Figure 2.

Figure 2.

Sequences of the catalytic tmHisGS and regulatory tmHisZ subunits.
A. Structure-based sequence alignment of tmHisGS and mtHisGL showing the complete sequence covered by the structure of tmHisGS. Numbering refers to the tmHisGS sequence. Secondary structure elements are shown on top, coloured according to tmHisGS domain organization, with domain I in khaki (residues 1–84 and 169–208) and domain II in yellow (residues 85–168) (Figs 3 and 4). Residues that are strongly conserved (>90%) in multiple sequence alignments of each of the two HisG families (data not shown) are in bold. Residues involved in the histidine-binding pockets 1 and 2 are marked with green asterisks (*) and green pound or hash signs (♯) respectively (Fig. 7). Residues that interact with the phosphate group in the P-loop site are marked with violet asterisks (*), and those that interact with the second phosphate group are marked with violet hash signs (♯) (Fig. 5). The ATP–PRTase PRPP-binding fingerprint sequence (ProSite PDOC01020) is underlined (residues 134–155). Residues forming homodimerization interfaces (tmHisGStmHisGS) are underlined by red line segments, and those that are involved in heterodimerization interfaces (tmHisGStmHisZ) are underlined by blue line segments.
B. Structure-based sequence alignment of tmHisZ and Thermus termophilus ttHisRS, showing the complete sequence of tmHisZ. Numbering refers to the tmHisZ sequence. Secondary structure elements are shown on top, coloured according to tmHisZ domain organization, with the core domain in grey (residues 1–24, 51–132 and 201–275), the proximal subdomain in cyan (residues 25–50) and the distal subdomain in violet (residues 133–200). Residues strongly conserved (>90%) in multiple sequence alignments of the HisZ family and the HisRS family (data not shown) are in bold. Residues involved in the histidine-binding pockets 1 and 2 are marked with green asterisks (*) and green hash signs (♯) respectively (Fig. 7). Fingerprint motifs of the HisRS family (Aberg et al., 1997) are boxed (residue ranges according to the ttHisRS sequence): motif 1 (23–44); motif 2 (101–133); motif 3 (299–310); histidine-binding motif 1 (259–264); and histidine-binding motif 2 (285–290). The two key catalytic arginines are marked with a black asterisk each (*). Residues forming homodimerization interfaces (tmHisZ–tmHisZ) are underlined by red line segments, and those that are involved in heterodimerization interfaces (tmHisGStmHisZ) are underlined by blue line segments.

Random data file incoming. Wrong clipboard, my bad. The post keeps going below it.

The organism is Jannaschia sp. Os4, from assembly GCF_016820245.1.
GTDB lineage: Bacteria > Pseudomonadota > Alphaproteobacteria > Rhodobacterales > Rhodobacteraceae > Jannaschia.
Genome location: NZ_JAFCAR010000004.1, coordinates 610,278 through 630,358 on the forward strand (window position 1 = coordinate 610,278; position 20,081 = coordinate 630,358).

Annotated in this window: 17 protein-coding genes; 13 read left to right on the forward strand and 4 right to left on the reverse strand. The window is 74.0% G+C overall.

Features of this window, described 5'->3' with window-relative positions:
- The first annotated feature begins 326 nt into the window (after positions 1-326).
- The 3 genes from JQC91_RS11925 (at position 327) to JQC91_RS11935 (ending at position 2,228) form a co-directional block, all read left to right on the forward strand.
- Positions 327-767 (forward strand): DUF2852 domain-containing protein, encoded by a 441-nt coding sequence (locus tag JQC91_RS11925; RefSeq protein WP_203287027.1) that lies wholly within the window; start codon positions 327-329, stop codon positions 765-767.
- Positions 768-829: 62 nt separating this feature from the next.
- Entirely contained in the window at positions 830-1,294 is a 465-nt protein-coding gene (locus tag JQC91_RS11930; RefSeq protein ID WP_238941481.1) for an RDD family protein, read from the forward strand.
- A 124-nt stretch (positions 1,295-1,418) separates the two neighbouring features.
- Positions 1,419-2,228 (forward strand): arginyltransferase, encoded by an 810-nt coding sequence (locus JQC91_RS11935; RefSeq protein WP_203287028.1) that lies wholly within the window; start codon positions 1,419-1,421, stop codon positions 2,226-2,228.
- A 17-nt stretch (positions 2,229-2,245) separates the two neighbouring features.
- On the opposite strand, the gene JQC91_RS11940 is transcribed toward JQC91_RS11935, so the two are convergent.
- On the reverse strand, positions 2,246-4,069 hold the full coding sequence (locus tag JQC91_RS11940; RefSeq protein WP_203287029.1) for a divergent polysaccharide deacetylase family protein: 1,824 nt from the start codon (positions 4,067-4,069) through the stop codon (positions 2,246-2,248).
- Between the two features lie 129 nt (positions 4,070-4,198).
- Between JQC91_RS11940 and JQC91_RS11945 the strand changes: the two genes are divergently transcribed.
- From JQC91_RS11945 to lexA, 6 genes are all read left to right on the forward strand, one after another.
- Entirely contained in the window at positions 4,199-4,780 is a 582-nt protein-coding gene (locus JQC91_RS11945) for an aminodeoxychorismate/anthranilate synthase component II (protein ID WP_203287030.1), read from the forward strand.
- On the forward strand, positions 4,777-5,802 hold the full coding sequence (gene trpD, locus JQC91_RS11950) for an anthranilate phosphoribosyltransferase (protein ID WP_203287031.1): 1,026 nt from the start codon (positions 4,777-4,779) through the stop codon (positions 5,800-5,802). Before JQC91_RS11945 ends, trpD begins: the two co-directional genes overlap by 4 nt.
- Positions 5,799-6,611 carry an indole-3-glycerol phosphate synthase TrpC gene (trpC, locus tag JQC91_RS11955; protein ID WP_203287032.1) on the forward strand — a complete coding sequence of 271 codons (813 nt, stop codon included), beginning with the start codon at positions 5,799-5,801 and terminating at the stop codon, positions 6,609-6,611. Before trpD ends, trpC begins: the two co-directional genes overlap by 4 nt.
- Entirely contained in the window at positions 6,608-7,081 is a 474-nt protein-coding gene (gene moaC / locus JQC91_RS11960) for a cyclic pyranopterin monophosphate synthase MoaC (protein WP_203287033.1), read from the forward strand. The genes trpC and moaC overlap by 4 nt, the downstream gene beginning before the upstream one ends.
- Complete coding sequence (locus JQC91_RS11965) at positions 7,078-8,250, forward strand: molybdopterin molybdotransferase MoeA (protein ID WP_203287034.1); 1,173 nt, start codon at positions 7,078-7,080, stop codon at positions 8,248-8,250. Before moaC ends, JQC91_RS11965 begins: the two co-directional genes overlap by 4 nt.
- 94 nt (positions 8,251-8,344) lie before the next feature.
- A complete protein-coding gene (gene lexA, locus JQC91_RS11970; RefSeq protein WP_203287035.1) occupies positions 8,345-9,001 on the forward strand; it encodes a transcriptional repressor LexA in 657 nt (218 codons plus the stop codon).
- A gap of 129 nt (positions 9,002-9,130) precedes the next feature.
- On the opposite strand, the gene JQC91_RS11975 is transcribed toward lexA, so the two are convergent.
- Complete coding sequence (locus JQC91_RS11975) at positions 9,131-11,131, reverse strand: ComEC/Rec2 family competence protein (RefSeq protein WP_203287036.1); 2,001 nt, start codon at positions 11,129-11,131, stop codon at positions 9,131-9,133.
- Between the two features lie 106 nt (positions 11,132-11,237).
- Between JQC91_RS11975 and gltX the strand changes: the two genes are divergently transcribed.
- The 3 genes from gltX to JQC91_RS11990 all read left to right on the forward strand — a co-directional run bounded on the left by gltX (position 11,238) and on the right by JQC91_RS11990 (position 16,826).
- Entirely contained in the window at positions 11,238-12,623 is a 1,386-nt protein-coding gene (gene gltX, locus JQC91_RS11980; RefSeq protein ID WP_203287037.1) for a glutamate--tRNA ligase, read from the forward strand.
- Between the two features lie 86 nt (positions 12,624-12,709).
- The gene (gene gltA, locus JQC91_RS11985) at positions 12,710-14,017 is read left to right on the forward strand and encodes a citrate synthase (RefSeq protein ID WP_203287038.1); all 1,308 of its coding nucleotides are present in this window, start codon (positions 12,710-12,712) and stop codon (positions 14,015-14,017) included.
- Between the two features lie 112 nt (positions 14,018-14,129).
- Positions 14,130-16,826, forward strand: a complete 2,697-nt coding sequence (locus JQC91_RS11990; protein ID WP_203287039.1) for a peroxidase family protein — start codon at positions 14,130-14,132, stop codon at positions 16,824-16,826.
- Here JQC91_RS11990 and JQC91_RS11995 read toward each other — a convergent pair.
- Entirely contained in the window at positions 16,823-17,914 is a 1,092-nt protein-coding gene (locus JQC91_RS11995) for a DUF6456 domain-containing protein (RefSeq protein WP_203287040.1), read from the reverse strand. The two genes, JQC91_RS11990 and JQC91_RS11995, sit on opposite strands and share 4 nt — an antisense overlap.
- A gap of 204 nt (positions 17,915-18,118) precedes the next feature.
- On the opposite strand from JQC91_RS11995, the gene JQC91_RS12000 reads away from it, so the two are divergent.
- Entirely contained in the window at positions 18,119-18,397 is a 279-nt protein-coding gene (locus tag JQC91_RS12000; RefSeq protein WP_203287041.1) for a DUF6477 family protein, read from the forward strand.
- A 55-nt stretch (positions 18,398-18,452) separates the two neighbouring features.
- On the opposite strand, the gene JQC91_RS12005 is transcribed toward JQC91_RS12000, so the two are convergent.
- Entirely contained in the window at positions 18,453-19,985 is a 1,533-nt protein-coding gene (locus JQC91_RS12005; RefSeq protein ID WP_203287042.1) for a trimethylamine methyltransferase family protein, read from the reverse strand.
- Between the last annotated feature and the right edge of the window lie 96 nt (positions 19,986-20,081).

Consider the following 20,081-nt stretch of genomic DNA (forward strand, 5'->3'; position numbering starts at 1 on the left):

Figure 2.

Figure 2.

Sequences of the catalytic tmHisGS and regulatory tmHisZ subunits.
A. Structure-based sequence alignment of tmHisGS and mtHisGL showing the complete sequence covered by the structure of tmHisGS. Numbering refers to the tmHisGS sequence. Secondary structure elements are shown on top, coloured according to tmHisGS domain organization, with domain I in khaki (residues 1–84 and 169–208) and domain II in yellow (residues 85–168) (Figs 3 and 4). Residues that are strongly conserved (>90%) in multiple sequence alignments of each of the two HisG families (data not shown) are in bold. Residues involved in the histidine-binding pockets 1 and 2 are marked with green asterisks (*) and green pound or hash signs (♯) respectively (Fig. 7). Residues that interact with the phosphate group in the P-loop site are marked with violet asterisks (*), and those that interact with the second phosphate group are marked with violet hash signs (♯) (Fig. 5). The ATP–PRTase PRPP-binding fingerprint sequence (ProSite PDOC01020) is underlined (residues 134–155). Residues forming homodimerization interfaces (tmHisGStmHisGS) are underlined by red line segments, and those that are involved in heterodimerization interfaces (tmHisGStmHisZ) are underlined by blue line segments.